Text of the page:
a) if the first alternative succeeds, the succession (as second alternative) is completely skipped;
b) if the succession is entered, and all of its elements succeed, the second alternation operator (|) is entered with "success" on the stack, and the third alternative is skipped;
c) if any element of the succession fails, the sucession operator will backtrack.
Figure E-6(b) shows a three-way alternative choice, as part of a succession. Observe that:
a) if any alternative succeeds, control is transferred to the succession operator (>>) with "success" on the stack;
b) if all the alternatives fail, control is transferred to the succession operator with "failure" on the stack, and the succession fails.
Note that the forward branches from the alternation operators in Figure E-6(b) terminate on a succession operator (>>). We arbitrarily proclaim that all alternations must exist only within successions, since an alternation standing alone may be converted to the trivial case of an alternation within a succession of one element. So, all alternations terminate on a succession operator. This operator is both the terminator for a sequence of alternatives, and the concatenation operator for a series of successors.
An extension of these examples shows that this "nesting" of succession and alternation can occur to any depth.
We have carefully avoided describing the backtracking logic used by the concatenation operator, other than to assume the existence of some mechanism by which this operator can "jump back" to a previous alternative. It is now necessary to address this issue in greater detail. A further examination of Figure E-6(a) and Figure E-6(b) will show why.
Consider again possibility (c) described for Figure E-6(a). If the second alternative (the succession) fails, backtracking is invoked. The third alternative is never tried! But, since the succession is simply one of three alternatives, its failure should not disqualify the other alternatives.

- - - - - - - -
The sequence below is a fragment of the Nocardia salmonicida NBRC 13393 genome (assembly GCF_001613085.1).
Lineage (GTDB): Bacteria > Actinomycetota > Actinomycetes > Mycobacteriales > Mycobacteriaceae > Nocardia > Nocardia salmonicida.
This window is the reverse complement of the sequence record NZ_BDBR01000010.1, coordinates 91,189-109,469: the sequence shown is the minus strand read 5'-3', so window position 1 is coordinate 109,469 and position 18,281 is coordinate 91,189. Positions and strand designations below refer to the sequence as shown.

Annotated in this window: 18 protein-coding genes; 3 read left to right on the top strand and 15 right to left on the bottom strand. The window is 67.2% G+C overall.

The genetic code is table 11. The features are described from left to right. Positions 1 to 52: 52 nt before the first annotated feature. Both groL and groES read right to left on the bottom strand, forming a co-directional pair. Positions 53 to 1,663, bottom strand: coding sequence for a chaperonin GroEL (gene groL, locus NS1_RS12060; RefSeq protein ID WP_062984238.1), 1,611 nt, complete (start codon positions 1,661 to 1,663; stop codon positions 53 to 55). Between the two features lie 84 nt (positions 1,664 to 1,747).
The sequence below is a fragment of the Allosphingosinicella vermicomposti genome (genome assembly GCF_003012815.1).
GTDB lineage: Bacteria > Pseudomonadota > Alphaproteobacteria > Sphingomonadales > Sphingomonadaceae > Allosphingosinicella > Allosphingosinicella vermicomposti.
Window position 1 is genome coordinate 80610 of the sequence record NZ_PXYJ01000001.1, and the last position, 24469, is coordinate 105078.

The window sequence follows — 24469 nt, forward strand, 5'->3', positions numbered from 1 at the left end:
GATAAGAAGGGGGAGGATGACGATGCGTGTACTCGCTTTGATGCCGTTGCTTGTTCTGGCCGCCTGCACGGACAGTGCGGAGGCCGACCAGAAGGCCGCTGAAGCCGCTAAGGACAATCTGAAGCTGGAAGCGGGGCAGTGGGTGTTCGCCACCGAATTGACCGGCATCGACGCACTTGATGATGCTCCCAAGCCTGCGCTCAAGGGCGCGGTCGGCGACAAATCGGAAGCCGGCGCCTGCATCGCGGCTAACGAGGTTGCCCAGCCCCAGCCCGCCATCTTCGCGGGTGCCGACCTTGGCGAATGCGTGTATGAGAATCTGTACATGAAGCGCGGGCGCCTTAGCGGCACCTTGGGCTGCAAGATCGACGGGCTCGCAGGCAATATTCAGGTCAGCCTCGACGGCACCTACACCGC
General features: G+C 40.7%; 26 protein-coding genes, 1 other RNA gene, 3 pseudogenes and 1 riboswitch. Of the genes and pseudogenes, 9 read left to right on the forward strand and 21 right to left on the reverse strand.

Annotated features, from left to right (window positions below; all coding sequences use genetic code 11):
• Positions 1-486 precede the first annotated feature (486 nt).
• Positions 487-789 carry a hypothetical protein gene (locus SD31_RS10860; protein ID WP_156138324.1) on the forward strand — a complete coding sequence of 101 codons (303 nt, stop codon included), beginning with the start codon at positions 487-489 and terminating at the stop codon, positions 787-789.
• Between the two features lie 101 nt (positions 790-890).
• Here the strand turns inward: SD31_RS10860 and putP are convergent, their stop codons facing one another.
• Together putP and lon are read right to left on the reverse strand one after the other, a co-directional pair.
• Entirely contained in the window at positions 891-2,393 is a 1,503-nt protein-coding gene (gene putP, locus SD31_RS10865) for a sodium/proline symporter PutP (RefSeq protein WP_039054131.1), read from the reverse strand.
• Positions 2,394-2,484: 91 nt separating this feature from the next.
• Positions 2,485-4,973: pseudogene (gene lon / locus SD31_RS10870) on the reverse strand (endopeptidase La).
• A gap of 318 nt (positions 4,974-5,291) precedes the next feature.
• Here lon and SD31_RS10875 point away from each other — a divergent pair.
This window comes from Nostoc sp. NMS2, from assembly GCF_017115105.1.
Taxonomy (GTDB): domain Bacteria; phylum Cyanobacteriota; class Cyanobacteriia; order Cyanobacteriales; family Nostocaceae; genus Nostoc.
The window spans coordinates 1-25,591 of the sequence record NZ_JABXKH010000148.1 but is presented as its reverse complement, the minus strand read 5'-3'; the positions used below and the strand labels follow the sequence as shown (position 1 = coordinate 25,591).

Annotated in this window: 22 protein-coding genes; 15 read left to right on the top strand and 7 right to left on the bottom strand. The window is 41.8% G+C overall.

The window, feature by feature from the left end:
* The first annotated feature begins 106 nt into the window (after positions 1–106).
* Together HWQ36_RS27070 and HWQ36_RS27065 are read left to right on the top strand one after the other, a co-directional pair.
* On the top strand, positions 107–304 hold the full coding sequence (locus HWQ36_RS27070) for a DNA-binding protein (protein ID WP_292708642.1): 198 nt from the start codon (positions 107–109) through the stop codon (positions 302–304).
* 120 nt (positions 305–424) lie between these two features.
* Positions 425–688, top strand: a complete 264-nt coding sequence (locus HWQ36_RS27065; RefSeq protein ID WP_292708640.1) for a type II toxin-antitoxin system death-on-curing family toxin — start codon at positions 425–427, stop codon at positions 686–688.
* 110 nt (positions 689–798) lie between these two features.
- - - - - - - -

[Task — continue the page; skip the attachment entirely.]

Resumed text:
And, consider failure in the third element of the succession of Figure E-6(b). If the concatenation operator backtracks to some previous (not illustrated) point in the pattern, and one of or more of the alternatives in Figure E-6(b) had been skipped, these alternatives will never be attempted.
We solve both of these problems by keeping a record of the most recent alternative branching point, and causing the "failure" backtracking logic to return to that point and take the "other" branch. Since there may be several such alternatives which could be taken on failure, and we always need the most recent, a Last-In-First-Out stack is used for storage. This is the "History Stack" in patternForth.
For a multiway alternative (3 or more alternatives), it is only necessary to record the fact that at least one alternative remains untried. If alternative #1 succeeds, the "alternative branching point" would be alternative #2. If a later backtrack causes a return to alternative #2, and it succeeds, its "alternative branching point" is alternative #3. See Figure E-7.
Note that alternative #3 is stacked immediately after alternative #2 was "unstacked." All of the alternatives in this multiway branch will be recorded at the same stack position, and, thus, all of these alternatives will be attempted at the same "depth" -- after any "later" alternatives have been tried, but before any alternatives from earlier in the pattern are tried.